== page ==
DURHAM, N.C. (AP) Jayson Tatum isn’t worried yet about expectations being too high for him as a freshman at Duke.
He’s preparing to start his college career as one of the primary options for a Blue Devils team that appears likely to begin the season at No. 1 in the polls. Duke has once again brought in one of the nation’s best recruiting classes, led by the 6-foot-8 forward from St. Louis who could slide into the spot vacated by one-and-done player Brandon Ingram.
“We’re really not looking that far ahead,” Tatum said in an interview with The Associated Press. “With this freshmen class, six guys have never played a college basketball game, so those expectations, we’re just looking at the process.”
This is a blueprint the Blue Devils have followed to a title recently, with freshmen Jahlil Okafor and Tyus Jones leading them to their fifth national championship in 2015. Now they’re hoping Tatum and fellow first-year players Harry Giles, Javin DeLaurier, Marques Bolden and Frank Jackson can do it again.
The road to Arizona in April for the Final Four starts now, with that freshmen class getting acclimated to college and meshing with a solid group of returners led by third-team AP All-American Grayson Allen and fifth-year forward Amile Jefferson.
“Those guys have welcomed us with open arms, and they’re like our new big brothers,” Tatum said. “They have so much experience just being at Duke – not just basketball, but the off-the-court things, how to get to classes and where to get food and just small things like that. They’ve been very welcoming with (me) and the rest of the freshman class. Our bond has gotten so much stronger and it will keep getting stronger through the rest of the summer.”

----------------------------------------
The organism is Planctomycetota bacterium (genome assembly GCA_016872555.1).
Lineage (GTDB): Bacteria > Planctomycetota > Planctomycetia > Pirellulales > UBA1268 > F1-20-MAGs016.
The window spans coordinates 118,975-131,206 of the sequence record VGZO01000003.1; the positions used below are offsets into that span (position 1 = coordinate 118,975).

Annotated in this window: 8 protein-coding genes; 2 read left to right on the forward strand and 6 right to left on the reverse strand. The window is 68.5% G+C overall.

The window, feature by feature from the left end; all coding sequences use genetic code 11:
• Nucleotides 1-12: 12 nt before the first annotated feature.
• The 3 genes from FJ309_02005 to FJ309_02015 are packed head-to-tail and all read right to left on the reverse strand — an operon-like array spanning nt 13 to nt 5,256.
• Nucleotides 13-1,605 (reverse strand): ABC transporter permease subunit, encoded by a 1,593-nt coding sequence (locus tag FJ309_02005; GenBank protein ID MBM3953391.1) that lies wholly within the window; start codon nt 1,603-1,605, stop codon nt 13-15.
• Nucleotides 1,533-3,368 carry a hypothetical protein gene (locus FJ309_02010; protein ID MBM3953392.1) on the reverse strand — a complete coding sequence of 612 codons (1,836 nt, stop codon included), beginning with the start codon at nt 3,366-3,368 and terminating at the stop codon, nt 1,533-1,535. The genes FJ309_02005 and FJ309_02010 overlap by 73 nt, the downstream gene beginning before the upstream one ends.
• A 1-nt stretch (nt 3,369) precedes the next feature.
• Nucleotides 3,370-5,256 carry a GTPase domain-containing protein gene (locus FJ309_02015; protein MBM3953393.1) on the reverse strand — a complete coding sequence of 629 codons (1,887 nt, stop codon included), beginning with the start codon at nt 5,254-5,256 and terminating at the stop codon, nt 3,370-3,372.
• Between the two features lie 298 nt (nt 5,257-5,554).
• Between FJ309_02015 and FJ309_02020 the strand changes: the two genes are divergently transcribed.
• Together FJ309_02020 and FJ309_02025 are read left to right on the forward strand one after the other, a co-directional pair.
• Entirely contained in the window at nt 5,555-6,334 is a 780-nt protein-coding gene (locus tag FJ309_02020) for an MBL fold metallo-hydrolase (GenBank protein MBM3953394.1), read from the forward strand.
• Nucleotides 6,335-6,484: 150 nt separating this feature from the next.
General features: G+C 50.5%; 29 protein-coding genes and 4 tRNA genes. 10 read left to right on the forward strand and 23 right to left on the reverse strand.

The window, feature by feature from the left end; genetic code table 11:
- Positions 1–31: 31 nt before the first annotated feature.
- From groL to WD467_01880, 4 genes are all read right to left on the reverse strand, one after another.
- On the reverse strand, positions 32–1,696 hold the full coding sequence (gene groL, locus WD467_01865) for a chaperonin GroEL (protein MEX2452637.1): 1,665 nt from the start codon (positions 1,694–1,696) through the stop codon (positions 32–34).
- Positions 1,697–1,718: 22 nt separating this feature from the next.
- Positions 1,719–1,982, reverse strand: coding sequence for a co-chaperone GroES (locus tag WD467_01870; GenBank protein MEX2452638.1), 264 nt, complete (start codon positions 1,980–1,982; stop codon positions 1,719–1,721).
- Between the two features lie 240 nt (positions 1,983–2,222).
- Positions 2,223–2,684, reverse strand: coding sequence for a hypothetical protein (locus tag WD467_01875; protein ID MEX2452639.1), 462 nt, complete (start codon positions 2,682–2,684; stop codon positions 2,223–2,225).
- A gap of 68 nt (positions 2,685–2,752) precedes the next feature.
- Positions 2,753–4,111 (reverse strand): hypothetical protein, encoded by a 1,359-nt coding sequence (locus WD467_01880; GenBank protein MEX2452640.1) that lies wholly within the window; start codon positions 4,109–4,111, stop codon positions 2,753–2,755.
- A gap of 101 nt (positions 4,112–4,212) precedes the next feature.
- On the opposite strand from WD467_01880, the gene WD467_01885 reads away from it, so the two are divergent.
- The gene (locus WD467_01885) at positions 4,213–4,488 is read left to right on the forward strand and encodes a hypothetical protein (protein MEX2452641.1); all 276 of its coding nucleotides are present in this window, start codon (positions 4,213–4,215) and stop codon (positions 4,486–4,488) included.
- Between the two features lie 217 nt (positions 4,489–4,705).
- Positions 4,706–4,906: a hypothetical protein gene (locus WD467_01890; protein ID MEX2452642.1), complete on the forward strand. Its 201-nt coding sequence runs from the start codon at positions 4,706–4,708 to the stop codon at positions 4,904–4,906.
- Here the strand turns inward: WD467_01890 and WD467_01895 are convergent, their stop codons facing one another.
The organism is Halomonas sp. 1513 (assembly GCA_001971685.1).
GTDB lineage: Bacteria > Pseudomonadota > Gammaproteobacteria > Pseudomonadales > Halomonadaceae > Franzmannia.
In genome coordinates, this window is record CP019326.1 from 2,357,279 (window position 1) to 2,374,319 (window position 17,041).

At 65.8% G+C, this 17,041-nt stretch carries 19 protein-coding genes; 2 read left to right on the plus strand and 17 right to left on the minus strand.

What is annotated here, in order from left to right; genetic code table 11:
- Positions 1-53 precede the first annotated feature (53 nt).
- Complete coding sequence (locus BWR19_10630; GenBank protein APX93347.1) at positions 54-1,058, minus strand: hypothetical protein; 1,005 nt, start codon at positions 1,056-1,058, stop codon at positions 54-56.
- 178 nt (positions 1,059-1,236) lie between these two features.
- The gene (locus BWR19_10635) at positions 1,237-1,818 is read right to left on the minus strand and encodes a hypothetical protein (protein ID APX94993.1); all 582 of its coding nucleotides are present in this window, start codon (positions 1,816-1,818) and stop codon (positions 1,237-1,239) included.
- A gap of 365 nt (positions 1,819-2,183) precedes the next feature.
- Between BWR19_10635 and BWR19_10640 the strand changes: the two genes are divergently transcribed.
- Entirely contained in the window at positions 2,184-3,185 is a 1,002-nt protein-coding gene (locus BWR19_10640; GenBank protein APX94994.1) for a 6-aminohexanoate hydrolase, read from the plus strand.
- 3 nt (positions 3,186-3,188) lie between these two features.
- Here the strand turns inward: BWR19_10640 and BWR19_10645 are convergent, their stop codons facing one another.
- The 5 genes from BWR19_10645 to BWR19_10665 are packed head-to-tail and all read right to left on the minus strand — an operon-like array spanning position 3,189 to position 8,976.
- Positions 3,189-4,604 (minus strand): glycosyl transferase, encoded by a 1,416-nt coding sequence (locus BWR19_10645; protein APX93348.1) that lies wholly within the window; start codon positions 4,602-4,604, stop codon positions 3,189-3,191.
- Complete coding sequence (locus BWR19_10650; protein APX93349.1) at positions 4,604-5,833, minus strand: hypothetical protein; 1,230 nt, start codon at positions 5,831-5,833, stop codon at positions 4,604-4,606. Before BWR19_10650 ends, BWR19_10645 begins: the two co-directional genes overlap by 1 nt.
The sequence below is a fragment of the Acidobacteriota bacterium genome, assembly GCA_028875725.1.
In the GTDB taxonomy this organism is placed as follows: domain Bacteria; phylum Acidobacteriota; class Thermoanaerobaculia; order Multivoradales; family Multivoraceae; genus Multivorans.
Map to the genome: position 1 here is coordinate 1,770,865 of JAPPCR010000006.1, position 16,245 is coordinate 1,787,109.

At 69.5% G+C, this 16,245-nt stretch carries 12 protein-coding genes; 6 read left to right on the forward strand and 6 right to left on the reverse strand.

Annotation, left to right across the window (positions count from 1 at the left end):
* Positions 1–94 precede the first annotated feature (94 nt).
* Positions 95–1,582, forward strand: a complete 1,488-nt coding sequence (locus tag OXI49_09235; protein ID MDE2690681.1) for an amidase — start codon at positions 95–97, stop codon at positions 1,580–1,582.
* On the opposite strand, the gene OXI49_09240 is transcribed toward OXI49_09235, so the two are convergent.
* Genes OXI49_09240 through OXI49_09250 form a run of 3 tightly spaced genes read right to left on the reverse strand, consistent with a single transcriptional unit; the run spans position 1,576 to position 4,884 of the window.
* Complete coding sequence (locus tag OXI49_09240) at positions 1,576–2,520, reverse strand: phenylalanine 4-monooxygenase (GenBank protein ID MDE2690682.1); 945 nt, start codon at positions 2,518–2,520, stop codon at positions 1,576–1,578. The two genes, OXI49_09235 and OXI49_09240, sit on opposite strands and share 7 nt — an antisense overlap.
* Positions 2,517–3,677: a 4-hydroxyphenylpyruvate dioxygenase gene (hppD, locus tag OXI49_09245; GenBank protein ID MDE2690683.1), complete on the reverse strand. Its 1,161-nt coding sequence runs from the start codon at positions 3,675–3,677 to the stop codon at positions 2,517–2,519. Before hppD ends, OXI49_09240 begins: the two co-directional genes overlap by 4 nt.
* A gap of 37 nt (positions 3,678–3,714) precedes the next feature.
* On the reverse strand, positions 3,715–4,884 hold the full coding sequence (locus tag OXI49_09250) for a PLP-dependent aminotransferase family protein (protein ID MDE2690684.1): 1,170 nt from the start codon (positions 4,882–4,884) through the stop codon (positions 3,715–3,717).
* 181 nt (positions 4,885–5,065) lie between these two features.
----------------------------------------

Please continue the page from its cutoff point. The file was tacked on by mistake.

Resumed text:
Tatum has some strong basketball bloodlines, but his family situation is atypical: His father coached against him throughout his high school career.
Tatum averaged 29.5 points and nine rebounds – scoring at least 40 points six times – while leading Chaminade High to a Missouri state championship as a senior. The path to that title led through Christian Brothers College high school – and coach Justin Tatum.
Justin Tatum says Pops got the best of his son only once – when he was a freshman.
“It’s like me and him are Siamese twins,” Justin Tatum said. “I have to coach against him, to prepare and just to see the attention that it brings, seeing him on the opposite team for the first time, it’s tough. But to see him not back down because he was never taught to back down … that gave me a special feeling, too, that my son is going to challenge anyone who’s across from him.”
He says the sport was “embedded in him from the jump” because the elder Tatum was playing college ball at Saint Louis in 1998 when Jayson was born, and it was his mother who helped introduce the game to him. By the time Jayson was a fifth-grader, Justin could tell what he described as “how special we noticed that he could be” on the court.
Justin Tatum says his son’s recruiting experience was different from his because “mine was probably a little more rugged … I could potentially fit in a lot of people’s program.”
Jayson, meanwhile, was a consensus top-five recruit in the nation, and, accordingly, was targeted almost exclusively by the sport’s blue bloods – Kansas, Duke and Kentucky. He committed to Duke last July, signed with the Blue Devils in the fall, arrived on campus over the summer and immediately began working on bonding with his new teammates.
“We’ve just gotten so much closer over this short period of time since we’ve been here,” Tatum said. “I think it will take us a long way.”